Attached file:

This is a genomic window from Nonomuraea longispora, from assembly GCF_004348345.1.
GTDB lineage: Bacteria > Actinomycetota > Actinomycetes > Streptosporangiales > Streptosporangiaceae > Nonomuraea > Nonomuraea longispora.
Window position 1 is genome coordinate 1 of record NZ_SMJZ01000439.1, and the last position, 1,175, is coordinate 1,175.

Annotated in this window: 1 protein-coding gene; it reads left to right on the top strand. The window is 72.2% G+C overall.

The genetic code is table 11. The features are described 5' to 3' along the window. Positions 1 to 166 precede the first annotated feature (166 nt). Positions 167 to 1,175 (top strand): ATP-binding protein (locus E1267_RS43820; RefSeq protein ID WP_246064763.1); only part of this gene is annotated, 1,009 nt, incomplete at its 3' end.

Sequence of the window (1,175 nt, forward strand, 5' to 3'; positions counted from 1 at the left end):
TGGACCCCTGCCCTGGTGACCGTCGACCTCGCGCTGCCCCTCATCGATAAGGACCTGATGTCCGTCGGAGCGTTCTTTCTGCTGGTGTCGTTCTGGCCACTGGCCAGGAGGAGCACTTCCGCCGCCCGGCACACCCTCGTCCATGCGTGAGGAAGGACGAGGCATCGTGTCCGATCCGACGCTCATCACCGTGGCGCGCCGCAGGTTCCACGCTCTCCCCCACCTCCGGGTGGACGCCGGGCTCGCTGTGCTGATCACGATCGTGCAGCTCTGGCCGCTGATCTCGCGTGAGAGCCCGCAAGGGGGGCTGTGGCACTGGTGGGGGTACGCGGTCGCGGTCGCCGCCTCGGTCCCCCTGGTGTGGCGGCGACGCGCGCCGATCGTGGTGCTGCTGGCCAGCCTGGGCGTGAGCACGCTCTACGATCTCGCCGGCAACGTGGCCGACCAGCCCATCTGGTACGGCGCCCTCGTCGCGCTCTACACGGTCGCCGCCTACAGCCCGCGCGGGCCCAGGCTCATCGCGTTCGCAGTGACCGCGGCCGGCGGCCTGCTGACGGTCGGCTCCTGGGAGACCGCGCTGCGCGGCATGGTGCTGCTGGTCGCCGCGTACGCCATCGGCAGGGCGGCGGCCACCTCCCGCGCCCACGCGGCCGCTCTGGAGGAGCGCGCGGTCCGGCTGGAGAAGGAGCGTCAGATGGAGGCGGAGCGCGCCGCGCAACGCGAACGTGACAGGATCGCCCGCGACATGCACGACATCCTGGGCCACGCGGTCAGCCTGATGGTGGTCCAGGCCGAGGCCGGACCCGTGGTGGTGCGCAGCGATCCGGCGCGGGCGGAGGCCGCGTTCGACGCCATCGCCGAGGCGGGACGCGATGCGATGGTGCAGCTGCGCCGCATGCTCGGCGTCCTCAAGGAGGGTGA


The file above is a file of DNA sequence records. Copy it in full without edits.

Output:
This is a genomic window from Nonomuraea longispora, from assembly GCF_004348345.1.
GTDB lineage: Bacteria > Actinomycetota > Actinomycetes > Streptosporangiales > Streptosporangiaceae > Nonomuraea > Nonomuraea longispora.
Window position 1 is genome coordinate 1 of record NZ_SMJZ01000439.1, and the last position, 1,175, is coordinate 1,175.

Annotated in this window: 1 protein-coding gene; it reads left to right on the top strand. The window is 72.2% G+C overall.

The genetic code is table 11. The features are described 5' to 3' along the window. Positions 1 to 166 precede the first annotated feature (166 nt). Positions 167 to 1,175 (top strand): ATP-binding protein (locus E1267_RS43820; RefSeq protein ID WP_246064763.1); only part of this gene is annotated, 1,009 nt, incomplete at its 3' end.

Sequence of the window (1,175 nt, forward strand, 5' to 3'; positions counted from 1 at the left end):
TGGACCCCTGCCCTGGTGACCGTCGACCTCGCGCTGCCCCTCATCGATAAGGACCTGATGTCCGTCGGAGCGTTCTTTCTGCTGGTGTCGTTCTGGCCACTGGCCAGGAGGAGCACTTCCGCCGCCCGGCACACCCTCGTCCATGCGTGAGGAAGGACGAGGCATCGTGTCCGATCCGACGCTCATCACCGTGGCGCGCCGCAGGTTCCACGCTCTCCCCCACCTCCGGGTGGACGCCGGGCTCGCTGTGCTGATCACGATCGTGCAGCTCTGGCCGCTGATCTCGCGTGAGAGCCCGCAAGGGGGGCTGTGGCACTGGTGGGGGTACGCGGTCGCGGTCGCCGCCTCGGTCCCCCTGGTGTGGCGGCGACGCGCGCCGATCGTGGTGCTGCTGGCCAGCCTGGGCGTGAGCACGCTCTACGATCTCGCCGGCAACGTGGCCGACCAGCCCATCTGGTACGGCGCCCTCGTCGCGCTCTACACGGTCGCCGCCTACAGCCCGCGCGGGCCCAGGCTCATCGCGTTCGCAGTGACCGCGGCCGGCGGCCTGCTGACGGTCGGCTCCTGGGAGACCGCGCTGCGCGGCATGGTGCTGCTGGTCGCCGCGTACGCCATCGGCAGGGCGGCGGCCACCTCCCGCGCCCACGCGGCCGCTCTGGAGGAGCGCGCGGTCCGGCTGGAGAAGGAGCGTCAGATGGAGGCGGAGCGCGCCGCGCAACGCGAACGTGACAGGATCGCCCGCGACATGCACGACATCCTGGGCCACGCGGTCAGCCTGATGGTGGTCCAGGCCGAGGCCGGACCCGTGGTGGTGCGCAGCGATCCGGCGCGGGCGGAGGCCGCGTTCGACGCCATCGCCGAGGCGGGACGCGATGCGATGGTGCAGCTGCGCCGCATGCTCGGCGTCCTCAAGGAGGGTGA